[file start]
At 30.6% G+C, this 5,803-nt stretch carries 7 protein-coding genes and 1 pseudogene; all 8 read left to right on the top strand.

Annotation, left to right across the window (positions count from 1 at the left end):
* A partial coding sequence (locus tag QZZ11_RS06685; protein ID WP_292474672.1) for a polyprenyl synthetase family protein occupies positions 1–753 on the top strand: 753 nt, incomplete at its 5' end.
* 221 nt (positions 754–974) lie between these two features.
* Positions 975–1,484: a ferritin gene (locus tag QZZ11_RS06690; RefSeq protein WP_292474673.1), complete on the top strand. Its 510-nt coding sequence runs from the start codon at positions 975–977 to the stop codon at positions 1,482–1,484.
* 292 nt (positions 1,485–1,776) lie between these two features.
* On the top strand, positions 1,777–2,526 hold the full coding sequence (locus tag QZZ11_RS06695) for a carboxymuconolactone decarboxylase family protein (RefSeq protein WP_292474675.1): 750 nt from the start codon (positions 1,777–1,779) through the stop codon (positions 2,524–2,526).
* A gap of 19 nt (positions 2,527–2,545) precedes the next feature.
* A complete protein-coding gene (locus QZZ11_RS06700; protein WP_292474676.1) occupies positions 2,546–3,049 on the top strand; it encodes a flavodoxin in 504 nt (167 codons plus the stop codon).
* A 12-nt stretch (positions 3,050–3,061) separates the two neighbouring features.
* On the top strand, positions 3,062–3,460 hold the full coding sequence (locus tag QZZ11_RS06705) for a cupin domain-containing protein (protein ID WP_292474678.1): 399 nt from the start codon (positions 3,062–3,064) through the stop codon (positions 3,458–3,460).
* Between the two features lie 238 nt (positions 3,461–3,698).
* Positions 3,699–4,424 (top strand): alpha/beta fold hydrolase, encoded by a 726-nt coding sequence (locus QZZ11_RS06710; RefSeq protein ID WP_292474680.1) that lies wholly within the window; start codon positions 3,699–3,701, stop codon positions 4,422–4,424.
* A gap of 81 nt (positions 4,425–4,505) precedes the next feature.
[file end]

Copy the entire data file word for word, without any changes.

At 30.6% G+C, this 5,803-nt stretch carries 7 protein-coding genes and 1 pseudogene; all 8 read left to right on the top strand.

Annotation, left to right across the window (positions count from 1 at the left end):
* A partial coding sequence (locus tag QZZ11_RS06685; protein ID WP_292474672.1) for a polyprenyl synthetase family protein occupies positions 1–753 on the top strand: 753 nt, incomplete at its 5' end.
* 221 nt (positions 754–974) lie between these two features.
* Positions 975–1,484: a ferritin gene (locus tag QZZ11_RS06690; RefSeq protein WP_292474673.1), complete on the top strand. Its 510-nt coding sequence runs from the start codon at positions 975–977 to the stop codon at positions 1,482–1,484.
* 292 nt (positions 1,485–1,776) lie between these two features.
* On the top strand, positions 1,777–2,526 hold the full coding sequence (locus tag QZZ11_RS06695) for a carboxymuconolactone decarboxylase family protein (RefSeq protein WP_292474675.1): 750 nt from the start codon (positions 1,777–1,779) through the stop codon (positions 2,524–2,526).
* A gap of 19 nt (positions 2,527–2,545) precedes the next feature.
* A complete protein-coding gene (locus QZZ11_RS06700; protein WP_292474676.1) occupies positions 2,546–3,049 on the top strand; it encodes a flavodoxin in 504 nt (167 codons plus the stop codon).
* A 12-nt stretch (positions 3,050–3,061) separates the two neighbouring features.
* On the top strand, positions 3,062–3,460 hold the full coding sequence (locus tag QZZ11_RS06705) for a cupin domain-containing protein (protein ID WP_292474678.1): 399 nt from the start codon (positions 3,062–3,064) through the stop codon (positions 3,458–3,460).
* Between the two features lie 238 nt (positions 3,461–3,698).
* Positions 3,699–4,424 (top strand): alpha/beta fold hydrolase, encoded by a 726-nt coding sequence (locus QZZ11_RS06710; RefSeq protein ID WP_292474680.1) that lies wholly within the window; start codon positions 3,699–3,701, stop codon positions 4,422–4,424.
* A gap of 81 nt (positions 4,425–4,505) precedes the next feature.